When I was young, just after The Flood, I was taught to not only respect my elders but to show them that respect.
Yes sir, no sir; yes mam, no mam.
Never, never presume to call an adult by their given name unless specifically invited to do so by the adult. Maybe Uncle Joe wanted to be called Uncle Joe, but unless the lady at the corner market asked to be called Carol, it was Miz Swartz.
In the pseudo-military of the U.S. Air Force, back when Wilber and Orville were taking to the air, peons – of which I was one – were obliged to salute shave tail second lieutenants who, as every sergeant knows, are lower than new recruits. We had to address them as sir or mam; in fact, everyone with more rank than E-1 – there was nothing lower – had to be shown respect; sir or mam.
We were told we didn’t have to like the person we were addressing; we had to show respect for the rank, and yes, Virginia, some of those people were pretty “rank.”
But, as Robert Allen Zimmerman told us, “Times they are a’changin.” (http://tinyurl.com/23xbawo). He should know; he and I are contemporaries if not contemporary.
I’m a grey beard; I look my age. Living this long certainly beats the alternative.
I take umbrage when some “whipper snapper” takes liberties and addresses me, a total stranger, by my given name. As I made an appointment for an eye exam the Sweet Young Thing at the desk, using my given name, told me my appointment was set. When she said my name I quietly corrected her: It’s Mister Glenn.
I don’t know the child – she looked to be in her 20s – and I don’t care if she wore a name tag with her given name on it – remember, I was scheduling an eye exam so maybe I just failed to see the name tag.
This buddy-buddy approach is fostered by management to make the customer – be the product spectacles or Cadillacs – think he or she is among friends. Nonsense! The customer is among people who are after the customer’s money.
Until I give someone leave to address me by my given name, don’t do it, unless, of course you either (a) are older than me or (b) wish me to address you in a similar manner. Rabbis, doctors, judges, and the like beware.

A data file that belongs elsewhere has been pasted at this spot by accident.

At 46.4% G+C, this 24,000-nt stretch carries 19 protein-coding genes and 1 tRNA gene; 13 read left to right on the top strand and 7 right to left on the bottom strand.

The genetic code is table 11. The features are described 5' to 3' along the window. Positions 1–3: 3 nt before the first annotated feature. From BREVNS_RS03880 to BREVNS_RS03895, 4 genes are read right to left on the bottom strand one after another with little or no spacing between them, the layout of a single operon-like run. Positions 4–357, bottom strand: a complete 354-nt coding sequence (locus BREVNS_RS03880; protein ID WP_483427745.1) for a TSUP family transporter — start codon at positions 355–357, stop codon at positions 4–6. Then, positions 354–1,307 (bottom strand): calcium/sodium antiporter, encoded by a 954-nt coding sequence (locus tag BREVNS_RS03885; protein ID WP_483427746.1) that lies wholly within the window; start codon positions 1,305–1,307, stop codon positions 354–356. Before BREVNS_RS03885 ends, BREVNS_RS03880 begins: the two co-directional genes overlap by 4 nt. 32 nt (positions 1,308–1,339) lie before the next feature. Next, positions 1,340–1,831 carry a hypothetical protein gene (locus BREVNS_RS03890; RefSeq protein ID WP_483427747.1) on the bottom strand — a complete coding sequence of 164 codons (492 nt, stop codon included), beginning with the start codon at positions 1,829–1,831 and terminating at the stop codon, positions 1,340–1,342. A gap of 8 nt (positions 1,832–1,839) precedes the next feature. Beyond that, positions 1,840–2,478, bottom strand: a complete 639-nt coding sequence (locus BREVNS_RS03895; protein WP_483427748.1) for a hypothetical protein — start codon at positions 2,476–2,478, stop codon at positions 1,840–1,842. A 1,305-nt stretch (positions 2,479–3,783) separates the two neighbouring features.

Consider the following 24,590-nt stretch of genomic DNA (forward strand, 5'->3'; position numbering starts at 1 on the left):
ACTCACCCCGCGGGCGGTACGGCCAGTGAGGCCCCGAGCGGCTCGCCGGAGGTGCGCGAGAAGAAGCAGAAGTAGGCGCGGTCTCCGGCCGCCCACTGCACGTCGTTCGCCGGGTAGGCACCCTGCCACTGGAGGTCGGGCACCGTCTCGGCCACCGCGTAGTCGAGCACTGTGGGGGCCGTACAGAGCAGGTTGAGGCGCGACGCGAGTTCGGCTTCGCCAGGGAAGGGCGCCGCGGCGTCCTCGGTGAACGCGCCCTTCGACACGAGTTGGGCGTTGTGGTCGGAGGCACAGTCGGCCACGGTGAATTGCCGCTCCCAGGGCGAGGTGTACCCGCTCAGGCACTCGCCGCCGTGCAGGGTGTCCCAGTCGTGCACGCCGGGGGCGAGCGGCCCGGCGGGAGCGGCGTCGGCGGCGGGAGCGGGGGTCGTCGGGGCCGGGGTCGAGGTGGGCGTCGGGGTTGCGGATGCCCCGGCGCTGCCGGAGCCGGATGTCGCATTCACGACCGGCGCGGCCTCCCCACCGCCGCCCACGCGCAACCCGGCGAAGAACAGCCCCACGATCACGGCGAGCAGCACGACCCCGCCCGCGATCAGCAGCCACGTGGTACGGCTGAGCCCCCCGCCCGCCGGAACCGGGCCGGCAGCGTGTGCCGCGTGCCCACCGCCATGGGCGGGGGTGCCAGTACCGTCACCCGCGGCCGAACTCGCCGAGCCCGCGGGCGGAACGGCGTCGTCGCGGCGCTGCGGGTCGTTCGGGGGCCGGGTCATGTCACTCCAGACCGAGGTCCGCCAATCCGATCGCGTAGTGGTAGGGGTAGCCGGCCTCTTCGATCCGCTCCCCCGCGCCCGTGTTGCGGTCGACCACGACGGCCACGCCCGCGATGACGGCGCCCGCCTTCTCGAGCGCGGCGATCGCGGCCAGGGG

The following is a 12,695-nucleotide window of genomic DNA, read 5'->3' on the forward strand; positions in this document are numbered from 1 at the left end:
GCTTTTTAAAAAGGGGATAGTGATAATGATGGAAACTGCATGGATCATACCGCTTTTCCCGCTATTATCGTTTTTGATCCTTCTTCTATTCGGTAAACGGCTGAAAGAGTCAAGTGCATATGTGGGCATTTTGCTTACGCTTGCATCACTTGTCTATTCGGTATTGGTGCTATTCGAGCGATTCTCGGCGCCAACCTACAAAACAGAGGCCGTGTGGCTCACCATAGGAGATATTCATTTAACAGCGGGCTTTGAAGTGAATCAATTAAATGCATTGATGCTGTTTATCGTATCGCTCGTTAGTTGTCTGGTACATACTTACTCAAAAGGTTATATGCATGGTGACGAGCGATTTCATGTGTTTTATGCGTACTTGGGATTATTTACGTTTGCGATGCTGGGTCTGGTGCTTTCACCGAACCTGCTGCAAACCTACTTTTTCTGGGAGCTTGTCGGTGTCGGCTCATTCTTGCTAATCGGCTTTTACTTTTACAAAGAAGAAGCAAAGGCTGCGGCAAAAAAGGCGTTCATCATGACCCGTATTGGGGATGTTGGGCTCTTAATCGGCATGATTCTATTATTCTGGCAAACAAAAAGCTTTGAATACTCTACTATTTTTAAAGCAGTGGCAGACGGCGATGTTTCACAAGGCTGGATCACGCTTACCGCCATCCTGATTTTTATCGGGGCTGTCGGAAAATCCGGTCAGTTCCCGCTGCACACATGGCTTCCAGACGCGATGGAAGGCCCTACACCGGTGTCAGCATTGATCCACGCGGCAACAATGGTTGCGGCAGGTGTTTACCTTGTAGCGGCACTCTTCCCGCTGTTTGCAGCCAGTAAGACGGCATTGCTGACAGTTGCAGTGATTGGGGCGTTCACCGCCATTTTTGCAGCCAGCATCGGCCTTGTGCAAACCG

My “junior” surgeon is younger than me – my “senior” surgeon is my age; neither invites me to call them by their first names although I confess to taking liberties with the junior’s surname; it’s Hertz and I refer to him as “Painless” since I never needed even an aspirin following his work at the table.
I don’t normally call a rabbi by his given name, even if I am very much the youngster’s senior. (I often feel sorry for rabbis and doctors who lack “first name” friends. In some Latin countries, titles are prefixed to names of engineers, lawyers, and other professionals. )
I am a curmudgeon, no doubt about it. But I firmly believe this would be a better place if minimal courtesies were restored; start with addressing your elders by title, if only Mister, Miss, Misses, or even Miz; children should – gasp! – stand when a teacher enters the classroom. Let’s put hands over the heart during the U.S. National Anthem – ever watch the players at a sports event; maybe one in five or 10 doff their hats and place them over their heart. Heck, I’m not even sure our elected officials, from POTUS down, show respect to the flag and anthem. (Yes, I see their little flag lapel pins; it’s simply not the same.)
Who knows what a modicum of courtesy might generate. Perhaps less road rage? Less cutting in lines? Gentlemen holding the door for ladies – or have both gone the way of dinosaurs?
Go on, as Mr. Clint Eastwood famously said, “make my day” (http://tinyurl.com/cfm9mqd) and “call me mister” (http://tinyurl.com/cupa9q7 and http://tinyurl.com/3xbcc4u).
As I “researched” the origin of “Call me Mister,” the first URL I visited referred to a play of that name revolving around, according to Wikipedia, returning soldiers (from WW II) who expected to be addressed as civilians instead of by their military rank.
I recall how surprised I was when, as a just out of the Air Force civilian someone addressed me as “Mister Glenn.” I almost went into shock – that would have been OK since I was working at a hospital. That incident occurred (c 1963) before many readers of this rant were born.
To paraphrase the late Mr. James Francis Durante, “goodnight, Ms. Swartz, wherever you are.”